5) If possible, treat with antibiotics that do not color the water, it might make it impossible to read the test results for ammonia and nitrite
    6) Treat for at least 5 days
    7) Feed medicated food, if the fish will eat it
    8) Do not return the fish to the display aquarium, until all signs of infection are gone and original wound has healed

Another common bacterial infection is Popeye (swelling of the eye). When determining a treatment for Popeye, care must be taken. Not all cases of Popeye are bacterial in origin, most are actually caused by environmental factors, such as; metal poisoning (copper, iron, etc…), high ammonia and nitrite levels and gas embolisms. If environmental factors are not the culprit, the antibiotic of choice for eyes is Penicillin.


Treatment for Popeye:
  • 1) Remove fish to a quarantine/hospital tank
    2) Treat entire tank with antibiotics (Penicillin, follow directions on package)
    3) If treating with more than one antibiotic, be careful of interaction issues
    4) Keep a close watch on the ammonia and nitrite levels, all antibiotics have the potential to destroy the nitrifying bacteria as well as the harmful bacteria
    5) Treat for at least 5 days
    6) Feed medicated food, if the fish will eat it
    7) Do not return the fish to the display aquarium, until the eye has returned to normal size

Parasitic infestation:

By far the most common ailment of the S/W aquarium is parasitic infestation. Some parasites are simply a nuisance and some are quite lethal. There is a consensus that parasites are always present on our fish and a healthy fish is capable of dealing with the parasites. Due to the tremendous trauma on the fish during collection, transport and captivity, all new fish are at a greater risk of parasitic infestation. Through proper quarantine, incidents of parasitic infestation are greatly reduced. Parasitic infestation is also where the majority of collateral mortality occurs, that is why it is vitally important to remove the infected fish to a separate aquarium as soon as it exhibits signs of infestation:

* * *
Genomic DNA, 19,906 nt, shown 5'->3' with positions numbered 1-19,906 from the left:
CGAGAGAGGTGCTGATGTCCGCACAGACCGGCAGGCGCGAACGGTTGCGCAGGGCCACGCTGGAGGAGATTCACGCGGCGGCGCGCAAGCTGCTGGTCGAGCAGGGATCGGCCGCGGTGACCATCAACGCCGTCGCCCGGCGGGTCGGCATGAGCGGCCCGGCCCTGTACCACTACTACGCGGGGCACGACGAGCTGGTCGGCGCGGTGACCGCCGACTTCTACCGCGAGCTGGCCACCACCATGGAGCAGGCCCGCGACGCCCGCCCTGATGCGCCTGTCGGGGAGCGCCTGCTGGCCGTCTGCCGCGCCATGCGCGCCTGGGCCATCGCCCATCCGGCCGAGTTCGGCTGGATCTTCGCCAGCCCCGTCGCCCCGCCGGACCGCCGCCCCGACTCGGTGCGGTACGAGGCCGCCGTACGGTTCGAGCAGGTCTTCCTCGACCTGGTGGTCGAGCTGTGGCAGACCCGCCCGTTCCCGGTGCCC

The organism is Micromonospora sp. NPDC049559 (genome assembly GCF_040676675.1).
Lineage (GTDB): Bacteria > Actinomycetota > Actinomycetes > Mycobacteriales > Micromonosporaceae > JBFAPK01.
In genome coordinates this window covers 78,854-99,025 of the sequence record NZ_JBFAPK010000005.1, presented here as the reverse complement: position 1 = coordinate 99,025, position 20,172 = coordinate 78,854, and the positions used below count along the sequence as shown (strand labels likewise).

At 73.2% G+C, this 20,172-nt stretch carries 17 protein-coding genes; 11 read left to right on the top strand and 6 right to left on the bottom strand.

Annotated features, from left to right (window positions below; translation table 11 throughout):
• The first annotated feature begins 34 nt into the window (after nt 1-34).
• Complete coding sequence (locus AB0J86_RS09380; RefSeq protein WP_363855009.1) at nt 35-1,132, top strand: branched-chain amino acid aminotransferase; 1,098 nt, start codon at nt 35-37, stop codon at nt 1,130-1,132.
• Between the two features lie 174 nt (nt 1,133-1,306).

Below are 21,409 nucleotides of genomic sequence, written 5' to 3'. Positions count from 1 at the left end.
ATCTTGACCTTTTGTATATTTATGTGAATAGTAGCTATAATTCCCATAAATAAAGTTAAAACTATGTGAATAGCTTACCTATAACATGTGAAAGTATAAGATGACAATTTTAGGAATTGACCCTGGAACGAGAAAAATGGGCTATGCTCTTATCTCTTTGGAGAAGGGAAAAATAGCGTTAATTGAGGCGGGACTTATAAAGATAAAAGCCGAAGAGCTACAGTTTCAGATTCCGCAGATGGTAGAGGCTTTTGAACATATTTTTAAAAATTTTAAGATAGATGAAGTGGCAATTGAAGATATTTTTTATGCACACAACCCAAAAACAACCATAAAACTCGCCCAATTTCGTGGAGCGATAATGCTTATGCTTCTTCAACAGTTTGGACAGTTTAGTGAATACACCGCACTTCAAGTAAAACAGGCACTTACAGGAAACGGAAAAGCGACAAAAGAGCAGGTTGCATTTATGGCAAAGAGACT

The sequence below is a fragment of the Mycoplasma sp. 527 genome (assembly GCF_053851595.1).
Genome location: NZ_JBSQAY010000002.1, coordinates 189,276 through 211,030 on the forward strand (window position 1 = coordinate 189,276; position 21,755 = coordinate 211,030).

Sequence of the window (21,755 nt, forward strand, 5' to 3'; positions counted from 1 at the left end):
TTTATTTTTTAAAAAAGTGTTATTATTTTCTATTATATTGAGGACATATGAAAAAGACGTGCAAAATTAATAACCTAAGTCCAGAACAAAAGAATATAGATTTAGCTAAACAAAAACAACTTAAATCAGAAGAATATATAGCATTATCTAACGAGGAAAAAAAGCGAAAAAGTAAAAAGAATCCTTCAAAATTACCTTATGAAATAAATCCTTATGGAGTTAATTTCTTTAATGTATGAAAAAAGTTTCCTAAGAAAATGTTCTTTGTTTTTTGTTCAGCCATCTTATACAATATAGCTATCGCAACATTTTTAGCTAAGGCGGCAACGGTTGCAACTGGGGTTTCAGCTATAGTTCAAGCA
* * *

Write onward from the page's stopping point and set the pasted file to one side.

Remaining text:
• 1) Increased respiration
    2) Holding fins clamped or erect
    3) Scratching (flashing) on rocks, substrate or decorations
    4) Gasping at the surface
    5) Visible parasites on the fish

Two of the most common S/W parasites are:
  • a) Cryptocarryon irritans (S/W ick, white spot)
    b) Amyloodinium occelatum (marine velvet)
Cryptocarryon manifests itself as small white spots (head of a pin size, grains of sugar) on the fins and body of the fish. Amyloodinium has a white dusty coating (baby powder) on the body and fins, it is more difficult to see than Cryptocarryon (best if viewed from an angle). Both attack the gills first, therefore, when you actually see the parasite on the fish, you must act very quickly.

Treatment for Cryptocarryon irritans and Amyloodinium occelatum:
  • 1) Remove the fish to a quarantine/hospital tank
    2) Add copper sulfate at a level of .15 - .20 ppm, maintain the level for 3 weeks, even if the fish appears to be better in a few days
    3) In extreme cases, F/W dips (5-10 minutes) or formalin baths may be necessary to save the fish
    4) Do not return the fish to the display tank until it has been parasite free for 3 weeks
  • A reliable copper test kit is required to maintain the proper copper level
  • Copper sulfate precipitates out of solution, fairly easily, additions will be necessary everyday or every other day
  • If you use a form of chealated copper, a chealated copper test kit will be required

There are many other forms of treatment for ick or velvet these days. I have had success and failure with some of them. Copper is the only treatment that has been consistently effective, in my experience. Copper is the treatment I recommend, copper sulfate in particular, because it seems to work a little bit quicker.

Other methods I’ve tried with limited success and some failure:
  • 1) Stop parasites (pepper solution, advertised reef safe)
    2) Formalin (tank treatment and baths)
    3) No Ick (increases slime coat production, advertised reef safe)
    4) F/W dips
    5) Hypo salinity (lowering the specific gravity below 1.015 for an extended period of time)
In conclusion, I will endeavor to enlarge this file as time, memory and opportunity permit. As I said this is not meant as a disease identification file as much as a treatment file, I hope it helps someone. Please feel free to post any comments, complaints or corrections.

Kevin